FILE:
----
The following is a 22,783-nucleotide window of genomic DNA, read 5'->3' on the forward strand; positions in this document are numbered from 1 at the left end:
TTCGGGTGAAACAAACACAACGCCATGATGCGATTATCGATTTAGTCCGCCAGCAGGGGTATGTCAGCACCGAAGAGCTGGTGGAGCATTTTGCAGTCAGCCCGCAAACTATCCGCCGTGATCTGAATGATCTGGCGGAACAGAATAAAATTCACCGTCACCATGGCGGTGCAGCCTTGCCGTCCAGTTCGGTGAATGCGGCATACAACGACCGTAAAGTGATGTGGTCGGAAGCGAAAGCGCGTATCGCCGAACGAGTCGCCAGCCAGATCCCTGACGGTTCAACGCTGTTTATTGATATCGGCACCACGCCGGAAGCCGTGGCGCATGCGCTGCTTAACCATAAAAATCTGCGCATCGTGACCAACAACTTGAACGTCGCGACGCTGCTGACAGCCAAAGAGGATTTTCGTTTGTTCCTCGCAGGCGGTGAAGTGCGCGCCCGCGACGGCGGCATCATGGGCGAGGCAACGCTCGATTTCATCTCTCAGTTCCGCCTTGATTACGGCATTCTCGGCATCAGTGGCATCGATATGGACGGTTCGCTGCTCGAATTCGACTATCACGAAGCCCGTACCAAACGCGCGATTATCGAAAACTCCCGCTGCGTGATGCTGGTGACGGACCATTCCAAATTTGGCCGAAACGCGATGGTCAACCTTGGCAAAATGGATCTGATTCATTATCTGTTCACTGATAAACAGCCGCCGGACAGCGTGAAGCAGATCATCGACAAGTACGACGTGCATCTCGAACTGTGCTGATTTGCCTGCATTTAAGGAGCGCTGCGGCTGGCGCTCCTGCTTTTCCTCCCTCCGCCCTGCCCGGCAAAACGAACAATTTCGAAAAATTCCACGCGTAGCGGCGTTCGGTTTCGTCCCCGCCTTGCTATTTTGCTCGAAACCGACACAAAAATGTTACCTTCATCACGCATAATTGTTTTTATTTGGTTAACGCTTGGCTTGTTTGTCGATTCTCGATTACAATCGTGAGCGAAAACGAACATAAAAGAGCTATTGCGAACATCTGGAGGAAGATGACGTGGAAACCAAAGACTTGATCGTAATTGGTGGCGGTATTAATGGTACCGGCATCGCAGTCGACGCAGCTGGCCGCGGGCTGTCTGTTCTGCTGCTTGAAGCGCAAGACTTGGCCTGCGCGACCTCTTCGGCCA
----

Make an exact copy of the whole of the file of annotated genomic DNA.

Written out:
The following is a 22,783-nucleotide window of genomic DNA, read 5'->3' on the forward strand; positions in this document are numbered from 1 at the left end:
TTCGGGTGAAACAAACACAACGCCATGATGCGATTATCGATTTAGTCCGCCAGCAGGGGTATGTCAGCACCGAAGAGCTGGTGGAGCATTTTGCAGTCAGCCCGCAAACTATCCGCCGTGATCTGAATGATCTGGCGGAACAGAATAAAATTCACCGTCACCATGGCGGTGCAGCCTTGCCGTCCAGTTCGGTGAATGCGGCATACAACGACCGTAAAGTGATGTGGTCGGAAGCGAAAGCGCGTATCGCCGAACGAGTCGCCAGCCAGATCCCTGACGGTTCAACGCTGTTTATTGATATCGGCACCACGCCGGAAGCCGTGGCGCATGCGCTGCTTAACCATAAAAATCTGCGCATCGTGACCAACAACTTGAACGTCGCGACGCTGCTGACAGCCAAAGAGGATTTTCGTTTGTTCCTCGCAGGCGGTGAAGTGCGCGCCCGCGACGGCGGCATCATGGGCGAGGCAACGCTCGATTTCATCTCTCAGTTCCGCCTTGATTACGGCATTCTCGGCATCAGTGGCATCGATATGGACGGTTCGCTGCTCGAATTCGACTATCACGAAGCCCGTACCAAACGCGCGATTATCGAAAACTCCCGCTGCGTGATGCTGGTGACGGACCATTCCAAATTTGGCCGAAACGCGATGGTCAACCTTGGCAAAATGGATCTGATTCATTATCTGTTCACTGATAAACAGCCGCCGGACAGCGTGAAGCAGATCATCGACAAGTACGACGTGCATCTCGAACTGTGCTGATTTGCCTGCATTTAAGGAGCGCTGCGGCTGGCGCTCCTGCTTTTCCTCCCTCCGCCCTGCCCGGCAAAACGAACAATTTCGAAAAATTCCACGCGTAGCGGCGTTCGGTTTCGTCCCCGCCTTGCTATTTTGCTCGAAACCGACACAAAAATGTTACCTTCATCACGCATAATTGTTTTTATTTGGTTAACGCTTGGCTTGTTTGTCGATTCTCGATTACAATCGTGAGCGAAAACGAACATAAAAGAGCTATTGCGAACATCTGGAGGAAGATGACGTGGAAACCAAAGACTTGATCGTAATTGGTGGCGGTATTAATGGTACCGGCATCGCAGTCGACGCAGCTGGCCGCGGGCTGTCTGTTCTGCTGCTTGAAGCGCAAGACTTGGCCTGCGCGACCTCTTCGGCCA